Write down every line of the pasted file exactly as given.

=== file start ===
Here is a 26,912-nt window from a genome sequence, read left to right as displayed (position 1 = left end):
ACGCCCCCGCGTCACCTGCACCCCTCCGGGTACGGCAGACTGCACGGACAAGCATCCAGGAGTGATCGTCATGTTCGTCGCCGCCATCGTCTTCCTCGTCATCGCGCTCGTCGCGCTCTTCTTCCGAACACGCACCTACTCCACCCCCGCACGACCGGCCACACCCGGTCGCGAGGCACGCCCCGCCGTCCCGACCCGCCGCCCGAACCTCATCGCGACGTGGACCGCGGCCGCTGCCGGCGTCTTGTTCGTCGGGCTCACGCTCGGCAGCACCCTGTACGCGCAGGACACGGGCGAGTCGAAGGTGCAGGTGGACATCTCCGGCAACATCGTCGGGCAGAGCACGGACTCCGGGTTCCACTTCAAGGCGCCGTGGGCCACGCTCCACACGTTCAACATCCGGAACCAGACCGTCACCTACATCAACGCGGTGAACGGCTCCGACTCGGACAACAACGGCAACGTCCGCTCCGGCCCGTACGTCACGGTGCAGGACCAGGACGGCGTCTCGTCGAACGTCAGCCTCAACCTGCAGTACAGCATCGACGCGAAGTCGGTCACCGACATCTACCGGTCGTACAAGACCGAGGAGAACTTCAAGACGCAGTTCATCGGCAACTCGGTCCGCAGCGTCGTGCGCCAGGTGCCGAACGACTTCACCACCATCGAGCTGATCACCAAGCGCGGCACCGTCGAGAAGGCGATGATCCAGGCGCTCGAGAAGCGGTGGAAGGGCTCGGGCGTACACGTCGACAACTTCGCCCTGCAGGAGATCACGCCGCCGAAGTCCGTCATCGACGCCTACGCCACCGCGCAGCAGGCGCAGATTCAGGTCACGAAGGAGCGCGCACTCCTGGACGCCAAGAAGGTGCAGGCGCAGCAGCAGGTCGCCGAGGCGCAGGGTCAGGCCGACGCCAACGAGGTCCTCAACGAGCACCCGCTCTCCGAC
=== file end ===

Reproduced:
Here is a 26,912-nt window from a genome sequence, read left to right as displayed (position 1 = left end):
ACGCCCCCGCGTCACCTGCACCCCTCCGGGTACGGCAGACTGCACGGACAAGCATCCAGGAGTGATCGTCATGTTCGTCGCCGCCATCGTCTTCCTCGTCATCGCGCTCGTCGCGCTCTTCTTCCGAACACGCACCTACTCCACCCCCGCACGACCGGCCACACCCGGTCGCGAGGCACGCCCCGCCGTCCCGACCCGCCGCCCGAACCTCATCGCGACGTGGACCGCGGCCGCTGCCGGCGTCTTGTTCGTCGGGCTCACGCTCGGCAGCACCCTGTACGCGCAGGACACGGGCGAGTCGAAGGTGCAGGTGGACATCTCCGGCAACATCGTCGGGCAGAGCACGGACTCCGGGTTCCACTTCAAGGCGCCGTGGGCCACGCTCCACACGTTCAACATCCGGAACCAGACCGTCACCTACATCAACGCGGTGAACGGCTCCGACTCGGACAACAACGGCAACGTCCGCTCCGGCCCGTACGTCACGGTGCAGGACCAGGACGGCGTCTCGTCGAACGTCAGCCTCAACCTGCAGTACAGCATCGACGCGAAGTCGGTCACCGACATCTACCGGTCGTACAAGACCGAGGAGAACTTCAAGACGCAGTTCATCGGCAACTCGGTCCGCAGCGTCGTGCGCCAGGTGCCGAACGACTTCACCACCATCGAGCTGATCACCAAGCGCGGCACCGTCGAGAAGGCGATGATCCAGGCGCTCGAGAAGCGGTGGAAGGGCTCGGGCGTACACGTCGACAACTTCGCCCTGCAGGAGATCACGCCGCCGAAGTCCGTCATCGACGCCTACGCCACCGCGCAGCAGGCGCAGATTCAGGTCACGAAGGAGCGCGCACTCCTGGACGCCAAGAAGGTGCAGGCGCAGCAGCAGGTCGCCGAGGCGCAGGGTCAGGCCGACGCCAACGAGGTCCTCAACGAGCACCCGCTCTCCGAC